One of the coolest things I learned when I got started with photography was the use of the depth of field scales that came engraved in my lenses. With these I was able to take a picture in which both a friend and the trees in the background looked sharp. For this I just had to make sure the distances to both of them were within the range defined by the depth of field markings in my lens… awesome!
If I were to keep both a nearby subject and a distant mountain sharp I would align the depth of field marks for the f/stop I was using with the infinity mark on the focusing ring and then read the shortest distance at which I could have a closest subject appear sharp. If I needed more depth of field (the range of distances at which things look sharp in the print) I would increase the f/stop as needed… I was on a roll!
Modern lenses unfortunately have focusing rings that don’t turn as much as older lenses do and depth of field scales are too small to be useful. Two-ring zoom lenses cannot have them as the scales depend on the focal length… in a word: they are gone. Some people probably have never seen them.
Website depth of field calculators and smart phone apps have tried to save the day and some claim are even better than the depth of field scales in the lenses. Unfortunately, both the calculators and the lens’s scales have been the target of a lot of criticism recently as they seem to fail in delivering the promised sharpness. Some people claim this is because depth of field scales were based on older films and printing papers. Other say they were never good anyway. Still, a lot of photographers bravely defend them… and even Ansel Adams used them.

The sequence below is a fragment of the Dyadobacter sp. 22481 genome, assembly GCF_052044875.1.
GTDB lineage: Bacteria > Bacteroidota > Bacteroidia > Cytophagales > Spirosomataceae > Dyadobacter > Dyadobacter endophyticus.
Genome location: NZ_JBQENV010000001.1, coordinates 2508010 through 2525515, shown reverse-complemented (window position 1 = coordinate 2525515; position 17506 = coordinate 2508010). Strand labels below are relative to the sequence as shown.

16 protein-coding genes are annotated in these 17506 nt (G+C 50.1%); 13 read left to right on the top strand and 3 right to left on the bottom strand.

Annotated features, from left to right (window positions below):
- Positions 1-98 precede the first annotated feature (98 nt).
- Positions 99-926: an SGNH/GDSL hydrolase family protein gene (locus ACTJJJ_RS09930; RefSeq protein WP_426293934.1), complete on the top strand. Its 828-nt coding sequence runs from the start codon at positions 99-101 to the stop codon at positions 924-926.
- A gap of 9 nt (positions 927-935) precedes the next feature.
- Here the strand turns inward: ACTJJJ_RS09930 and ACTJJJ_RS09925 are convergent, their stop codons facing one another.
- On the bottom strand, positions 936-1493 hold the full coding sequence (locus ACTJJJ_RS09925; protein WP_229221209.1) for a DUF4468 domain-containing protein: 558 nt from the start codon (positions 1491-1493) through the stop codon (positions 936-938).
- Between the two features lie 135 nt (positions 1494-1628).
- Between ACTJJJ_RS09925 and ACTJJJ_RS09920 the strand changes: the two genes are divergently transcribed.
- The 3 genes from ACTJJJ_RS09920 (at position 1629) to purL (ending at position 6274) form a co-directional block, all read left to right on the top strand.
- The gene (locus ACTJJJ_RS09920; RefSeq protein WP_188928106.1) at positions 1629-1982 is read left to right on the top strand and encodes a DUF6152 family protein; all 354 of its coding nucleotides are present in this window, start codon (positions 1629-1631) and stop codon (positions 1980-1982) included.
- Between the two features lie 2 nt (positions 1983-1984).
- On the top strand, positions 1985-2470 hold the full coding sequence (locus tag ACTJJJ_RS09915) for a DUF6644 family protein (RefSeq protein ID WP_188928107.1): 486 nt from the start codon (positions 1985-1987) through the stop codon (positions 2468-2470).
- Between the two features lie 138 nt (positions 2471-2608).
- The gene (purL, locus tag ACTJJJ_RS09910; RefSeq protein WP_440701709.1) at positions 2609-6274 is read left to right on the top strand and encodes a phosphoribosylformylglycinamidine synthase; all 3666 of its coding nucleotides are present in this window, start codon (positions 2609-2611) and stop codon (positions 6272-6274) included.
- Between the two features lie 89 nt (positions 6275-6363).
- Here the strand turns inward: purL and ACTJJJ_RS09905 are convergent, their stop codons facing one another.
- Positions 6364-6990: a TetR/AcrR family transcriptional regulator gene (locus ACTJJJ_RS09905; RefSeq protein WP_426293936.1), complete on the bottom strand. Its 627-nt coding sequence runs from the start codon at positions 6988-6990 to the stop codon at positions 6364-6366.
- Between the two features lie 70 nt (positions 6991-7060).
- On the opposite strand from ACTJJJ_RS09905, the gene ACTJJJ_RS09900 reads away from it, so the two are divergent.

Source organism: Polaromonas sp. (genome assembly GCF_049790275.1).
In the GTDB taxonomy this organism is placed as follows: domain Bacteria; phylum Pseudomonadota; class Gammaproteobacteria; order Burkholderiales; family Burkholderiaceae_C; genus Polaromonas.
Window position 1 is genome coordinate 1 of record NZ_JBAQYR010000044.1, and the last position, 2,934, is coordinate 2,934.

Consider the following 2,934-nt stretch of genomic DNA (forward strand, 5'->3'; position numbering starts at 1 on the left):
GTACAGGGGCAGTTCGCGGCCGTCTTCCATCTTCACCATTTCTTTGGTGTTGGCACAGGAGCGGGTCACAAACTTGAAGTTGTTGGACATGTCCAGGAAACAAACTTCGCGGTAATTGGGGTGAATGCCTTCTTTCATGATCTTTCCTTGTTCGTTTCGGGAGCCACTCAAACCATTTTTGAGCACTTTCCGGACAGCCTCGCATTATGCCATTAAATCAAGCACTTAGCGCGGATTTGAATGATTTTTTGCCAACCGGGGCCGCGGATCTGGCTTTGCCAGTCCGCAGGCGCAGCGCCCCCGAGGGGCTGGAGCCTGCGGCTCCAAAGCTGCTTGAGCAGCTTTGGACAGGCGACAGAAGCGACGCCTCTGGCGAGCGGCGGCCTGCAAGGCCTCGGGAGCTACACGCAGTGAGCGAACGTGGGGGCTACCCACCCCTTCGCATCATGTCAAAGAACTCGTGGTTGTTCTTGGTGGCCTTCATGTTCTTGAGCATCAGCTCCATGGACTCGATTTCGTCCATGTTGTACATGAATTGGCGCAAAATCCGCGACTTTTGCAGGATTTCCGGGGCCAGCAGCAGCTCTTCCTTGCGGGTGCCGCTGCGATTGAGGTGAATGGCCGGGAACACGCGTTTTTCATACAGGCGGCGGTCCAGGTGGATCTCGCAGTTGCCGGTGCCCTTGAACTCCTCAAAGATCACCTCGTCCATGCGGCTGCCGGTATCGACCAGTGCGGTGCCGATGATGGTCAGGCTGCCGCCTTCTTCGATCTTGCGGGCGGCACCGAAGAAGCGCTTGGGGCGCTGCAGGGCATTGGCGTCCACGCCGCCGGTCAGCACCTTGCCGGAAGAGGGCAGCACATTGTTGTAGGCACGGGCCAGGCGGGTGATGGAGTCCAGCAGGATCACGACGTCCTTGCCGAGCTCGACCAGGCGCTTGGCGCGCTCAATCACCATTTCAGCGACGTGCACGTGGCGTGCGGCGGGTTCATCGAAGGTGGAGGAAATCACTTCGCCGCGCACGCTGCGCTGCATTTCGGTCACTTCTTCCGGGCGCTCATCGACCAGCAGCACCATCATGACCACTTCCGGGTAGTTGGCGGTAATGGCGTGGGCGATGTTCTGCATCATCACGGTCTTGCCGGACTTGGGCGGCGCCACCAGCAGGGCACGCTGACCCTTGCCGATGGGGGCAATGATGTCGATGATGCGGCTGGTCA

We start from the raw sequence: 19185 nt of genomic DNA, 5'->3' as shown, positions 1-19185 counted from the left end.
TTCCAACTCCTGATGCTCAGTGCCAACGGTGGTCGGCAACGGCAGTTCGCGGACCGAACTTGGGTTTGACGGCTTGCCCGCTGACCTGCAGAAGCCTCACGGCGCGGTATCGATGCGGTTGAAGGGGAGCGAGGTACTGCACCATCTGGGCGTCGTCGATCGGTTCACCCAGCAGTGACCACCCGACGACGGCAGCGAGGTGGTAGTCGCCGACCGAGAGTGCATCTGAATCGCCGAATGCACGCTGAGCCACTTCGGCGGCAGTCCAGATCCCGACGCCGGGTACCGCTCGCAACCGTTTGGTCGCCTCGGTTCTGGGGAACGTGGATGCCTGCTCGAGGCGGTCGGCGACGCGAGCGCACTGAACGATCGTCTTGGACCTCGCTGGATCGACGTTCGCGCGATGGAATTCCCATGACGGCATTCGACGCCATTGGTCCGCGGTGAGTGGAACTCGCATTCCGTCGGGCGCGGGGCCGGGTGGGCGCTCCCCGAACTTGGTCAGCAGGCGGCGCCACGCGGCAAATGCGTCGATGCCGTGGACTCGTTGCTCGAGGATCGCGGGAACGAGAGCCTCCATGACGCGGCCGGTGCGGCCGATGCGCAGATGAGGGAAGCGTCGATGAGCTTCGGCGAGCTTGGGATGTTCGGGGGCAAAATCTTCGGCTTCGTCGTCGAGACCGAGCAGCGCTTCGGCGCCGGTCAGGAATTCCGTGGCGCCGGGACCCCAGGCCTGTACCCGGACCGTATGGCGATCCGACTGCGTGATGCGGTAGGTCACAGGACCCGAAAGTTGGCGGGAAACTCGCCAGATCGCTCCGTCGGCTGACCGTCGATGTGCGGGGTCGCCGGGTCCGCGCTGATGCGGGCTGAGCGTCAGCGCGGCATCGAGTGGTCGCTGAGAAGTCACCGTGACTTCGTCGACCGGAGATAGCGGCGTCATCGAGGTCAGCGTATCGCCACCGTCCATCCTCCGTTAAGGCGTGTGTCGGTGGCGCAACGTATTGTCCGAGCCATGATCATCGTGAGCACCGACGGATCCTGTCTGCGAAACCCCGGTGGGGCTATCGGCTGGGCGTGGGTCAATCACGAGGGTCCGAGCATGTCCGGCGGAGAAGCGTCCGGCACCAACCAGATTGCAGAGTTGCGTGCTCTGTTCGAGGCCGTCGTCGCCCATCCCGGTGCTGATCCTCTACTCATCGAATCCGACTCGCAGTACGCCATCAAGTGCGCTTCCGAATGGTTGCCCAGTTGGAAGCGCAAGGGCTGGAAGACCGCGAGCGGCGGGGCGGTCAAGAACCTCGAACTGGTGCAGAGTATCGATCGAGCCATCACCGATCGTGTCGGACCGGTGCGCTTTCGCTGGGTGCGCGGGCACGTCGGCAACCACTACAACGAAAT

So, who’s right? I have made plenty of landscape images where I get sharpness from my closest subject to infinity so there must be some truth to depth of field calculations. However, I have made other photos that don’t look as good. I have tried hard to understand what is going on and I believe I have an answer.
What I want to do is to give you enough data (images that is) so you can come to your own conclusions about all this. Maybe you will agree with me, maybe not, let’s blog and see. I cannot write long posts (I surely have undiagnosed ADD) and there are many things to cover. If I have sparked your curiosity stay tuned for my next post…
a peek preview:
Here is a link to a picture you can download to see depth of field scales or hyperfocal distance tables in action. It contains one inch square sections of an 8×10 inch enlargement. I will explain what the jargon means in my next post but, if you already know the stuff, the picture will tell you how to get the depth of field and the image quality you want. Filename is “full-frame-28mmf11-hyperfocal-8×10”
The first column has crops of Nikon D810 full frame images taken with a 28 mm lens focused at the hyperfocal distance for f/8 and a 0.03 µm confusion circle, then images with the lens stopped down in one f/stop increments. The second column has the lens focused on the distant trees and the same f/stop values. Print in A4 or US Letter sized photo paper (it corresponds to an 8 x 10 inches original picture so each crop is 1×1 in). I processed the photos with Lightroom 5’s default sharpening and settings. Examine from a 13 in distance in good light. On my next post I will offer similar photos for a cropped sensor camera and different final print sizes.